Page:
Players stand perched over pinball machines, laser-focused; money is on the line, and they’re here to win.
Multiball Monday, a monthly pinball tournament open to all over the age of 21, is held on the last Monday of every month at the 1-Up Lounge in Fairhaven.
From 7 p.m. to late, players fight for their position in an elimination-style bracket. The bar adds $100 to the pot, and the buy-in is $5 to play, making for a competitive night of pinball.
These tournaments are recognized by the International Flipper Pinball Association, meaning high scores and wins add points to the accounts of players who are members of the association. These points affect players’ world rankings, and with more points, they are one step closer to being the best player in their region, the country or the world.
As of 2023, there are 30,835 players registered under the association.
Mike Wolff, the host and event coordinator of Multiball Monday, started running tournaments after the pandemic. Prior, Wolff attended tournaments but was not the host.
“After COVID-19, when things started to open back up, nobody wanted to do it. And I wanted to play in pinball tournaments,” Wolff said. “I wanted to have a scene up here.”
Wolff hosts pinball tournaments and game nights all throughout the month in Bellingham at the 1-Up Lounge, The Racket and 20th Century Bowl. Wolff also manages the Whatcom Pinball League. The Multiball Monday tournament at the 1-Up Lounge is the largest and most popular with over 20 people in attendance.
“It’s getting bigger and bigger,” Wolff said.
Each tournament has a score multiplier based on how many people attend a tournament, meaning the more players, the larger the multiplier will be. In Bellingham, players can be found from all over the state and even Canada.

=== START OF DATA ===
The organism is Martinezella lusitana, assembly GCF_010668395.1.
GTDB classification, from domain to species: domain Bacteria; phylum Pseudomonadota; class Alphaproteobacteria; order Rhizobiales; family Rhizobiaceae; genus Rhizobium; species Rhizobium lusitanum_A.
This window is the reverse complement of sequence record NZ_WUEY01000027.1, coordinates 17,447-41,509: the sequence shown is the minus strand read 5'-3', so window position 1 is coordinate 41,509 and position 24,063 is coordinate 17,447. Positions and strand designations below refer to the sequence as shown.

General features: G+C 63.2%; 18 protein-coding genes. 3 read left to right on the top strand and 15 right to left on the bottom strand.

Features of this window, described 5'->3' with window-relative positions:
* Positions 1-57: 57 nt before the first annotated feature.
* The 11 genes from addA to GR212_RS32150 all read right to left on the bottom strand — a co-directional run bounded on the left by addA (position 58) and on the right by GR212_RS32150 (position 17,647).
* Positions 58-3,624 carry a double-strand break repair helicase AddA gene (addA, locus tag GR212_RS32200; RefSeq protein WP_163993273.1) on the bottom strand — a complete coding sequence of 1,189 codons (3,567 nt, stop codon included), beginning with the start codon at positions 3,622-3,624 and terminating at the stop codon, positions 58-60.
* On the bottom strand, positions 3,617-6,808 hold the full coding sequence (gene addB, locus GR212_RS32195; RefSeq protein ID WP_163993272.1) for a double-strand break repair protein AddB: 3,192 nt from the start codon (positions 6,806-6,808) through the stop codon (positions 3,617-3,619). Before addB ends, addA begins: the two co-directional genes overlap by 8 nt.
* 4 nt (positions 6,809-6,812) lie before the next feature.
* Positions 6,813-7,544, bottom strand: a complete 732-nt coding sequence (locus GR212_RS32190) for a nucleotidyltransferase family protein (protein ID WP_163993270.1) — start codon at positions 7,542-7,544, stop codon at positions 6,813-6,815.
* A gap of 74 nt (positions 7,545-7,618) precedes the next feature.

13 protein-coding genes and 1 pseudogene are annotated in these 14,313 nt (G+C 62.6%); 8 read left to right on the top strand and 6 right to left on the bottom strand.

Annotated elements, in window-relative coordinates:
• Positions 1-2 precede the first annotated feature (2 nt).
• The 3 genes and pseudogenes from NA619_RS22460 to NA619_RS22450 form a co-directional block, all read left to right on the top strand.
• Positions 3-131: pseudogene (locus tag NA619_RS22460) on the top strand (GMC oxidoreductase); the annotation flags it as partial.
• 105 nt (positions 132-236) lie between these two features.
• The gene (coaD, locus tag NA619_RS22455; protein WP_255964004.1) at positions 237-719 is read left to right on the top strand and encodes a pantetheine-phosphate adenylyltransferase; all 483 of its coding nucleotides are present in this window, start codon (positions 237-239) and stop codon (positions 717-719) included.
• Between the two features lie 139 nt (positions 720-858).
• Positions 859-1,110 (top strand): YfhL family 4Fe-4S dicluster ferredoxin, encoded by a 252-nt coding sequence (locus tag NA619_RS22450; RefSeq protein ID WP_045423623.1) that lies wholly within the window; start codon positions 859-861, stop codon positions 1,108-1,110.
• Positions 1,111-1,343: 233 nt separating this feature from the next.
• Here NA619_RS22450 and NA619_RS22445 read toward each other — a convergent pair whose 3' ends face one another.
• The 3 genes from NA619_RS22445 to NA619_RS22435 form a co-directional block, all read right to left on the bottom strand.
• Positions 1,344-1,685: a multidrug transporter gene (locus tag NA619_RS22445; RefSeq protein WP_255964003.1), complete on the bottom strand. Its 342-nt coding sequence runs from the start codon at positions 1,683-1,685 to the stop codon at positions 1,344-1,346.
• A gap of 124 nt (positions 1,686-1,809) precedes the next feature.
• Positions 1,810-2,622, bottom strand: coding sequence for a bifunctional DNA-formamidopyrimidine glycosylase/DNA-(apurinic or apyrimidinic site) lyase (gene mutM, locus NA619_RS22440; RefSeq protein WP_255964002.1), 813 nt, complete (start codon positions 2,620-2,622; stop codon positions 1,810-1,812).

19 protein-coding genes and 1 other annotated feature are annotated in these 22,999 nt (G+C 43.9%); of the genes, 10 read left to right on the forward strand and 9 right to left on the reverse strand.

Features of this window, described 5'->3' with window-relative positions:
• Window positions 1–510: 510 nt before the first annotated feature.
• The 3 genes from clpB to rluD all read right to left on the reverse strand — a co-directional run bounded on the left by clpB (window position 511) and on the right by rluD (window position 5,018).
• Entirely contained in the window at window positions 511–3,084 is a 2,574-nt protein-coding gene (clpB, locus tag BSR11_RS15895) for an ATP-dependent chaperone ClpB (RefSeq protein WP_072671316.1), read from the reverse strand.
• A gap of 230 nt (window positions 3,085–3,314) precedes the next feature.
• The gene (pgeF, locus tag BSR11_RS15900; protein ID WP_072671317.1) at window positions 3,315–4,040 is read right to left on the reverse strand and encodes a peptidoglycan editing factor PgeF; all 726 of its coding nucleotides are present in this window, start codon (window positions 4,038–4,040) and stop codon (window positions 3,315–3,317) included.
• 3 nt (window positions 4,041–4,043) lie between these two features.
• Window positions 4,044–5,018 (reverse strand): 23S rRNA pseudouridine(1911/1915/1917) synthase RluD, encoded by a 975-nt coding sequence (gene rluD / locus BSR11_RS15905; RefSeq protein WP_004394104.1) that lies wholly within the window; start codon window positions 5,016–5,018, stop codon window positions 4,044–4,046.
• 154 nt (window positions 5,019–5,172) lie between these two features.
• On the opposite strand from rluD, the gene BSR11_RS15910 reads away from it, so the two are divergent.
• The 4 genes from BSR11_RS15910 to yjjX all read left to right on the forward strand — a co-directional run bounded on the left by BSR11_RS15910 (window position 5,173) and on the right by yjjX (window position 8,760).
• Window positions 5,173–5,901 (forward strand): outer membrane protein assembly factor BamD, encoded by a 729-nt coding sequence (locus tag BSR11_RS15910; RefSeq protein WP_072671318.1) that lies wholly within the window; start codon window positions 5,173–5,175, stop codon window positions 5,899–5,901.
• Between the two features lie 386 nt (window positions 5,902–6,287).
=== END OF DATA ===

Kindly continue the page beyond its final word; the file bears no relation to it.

“I literally took the day off work today [for the tournament],” said Dion Bellay from Burnaby, Canada.
Bellay uses tournament days to travel to the U.S. to shop and run other errands, but ultimately, he is here to play pinball.
On Monday, Jan. 30, Bellay placed second in the Multiball Monday tournament at the 1-Up Lounge.
“I was very happy with my performance. I played well,” Bellay said. “I won $50 after paying $5 to buy in. I had fun and made money; it was a good night.”
Bellay has been an International Flipper Pinball Association member since 2016 and was ranked third overall in British Columbia in 2022.
“I feel that pinball machines are good equalizers for skill,” Bellay said. “Two random people can have the same chance of winning, and that’s what’s fun about it.”
Leaving with $87, Andrew Bentley won first place in the tournament held on Jan. 30 with a high score of 670 million on a Bram Stroker’s Dracula machine.
Bentley planned on using the money to take his wife out for date night. You can find Bentley’s high scores in pinball machines across Bellingham.
“I put [my wife’s] initials in all the games if I get a high score. So L-I-Z is me.”
Bentley stumbled onto the pinball scene in Bellingham through Mike Wolff while playing at The Racket. Wolff invited Bentley to join in the tournament, and Bentley has been a part of the pinball scene since.
“Everyone here is friendly. Everyone cheers each other on,” Bentley said. “[If interested] I would come play first by yourself. It’s not intuitive. Just practice and play a lot, and then it’s fun playing at the tournament.”
There are two tournaments this month, both being 21 or older events. The first is the Sunday Funday Tournament on Feb. 19 at The Racket; sign ups are at 6 p.m. with a $5 buy-in.
The second is Multiball Monday on Feb. 27 at the 1-Up Lounge. Sign-ups are also at 6 p.m. with a $5 buy-in, but this tournament includes an additional $100 in the pot provided by 1-Up Lounge.
“This is a great community here,” Wolff said. “All skill levels are welcome. Show up, and if you have any questions, you can ask any of us; we're all willing to share, even if it's in the middle of a tournament.”
Tarn Bregman (he/him) is a fourth-year environmental studies major who has also worked as a reporter and photographer for The Planet magazine. In his free time, Tarn can be found on Galbraith Mountain riding his mountain bike or hanging out at Bellingham skatepark. Tarn hopes to bring The Front’s coverage to niche sports and recreational activities locally and across the county.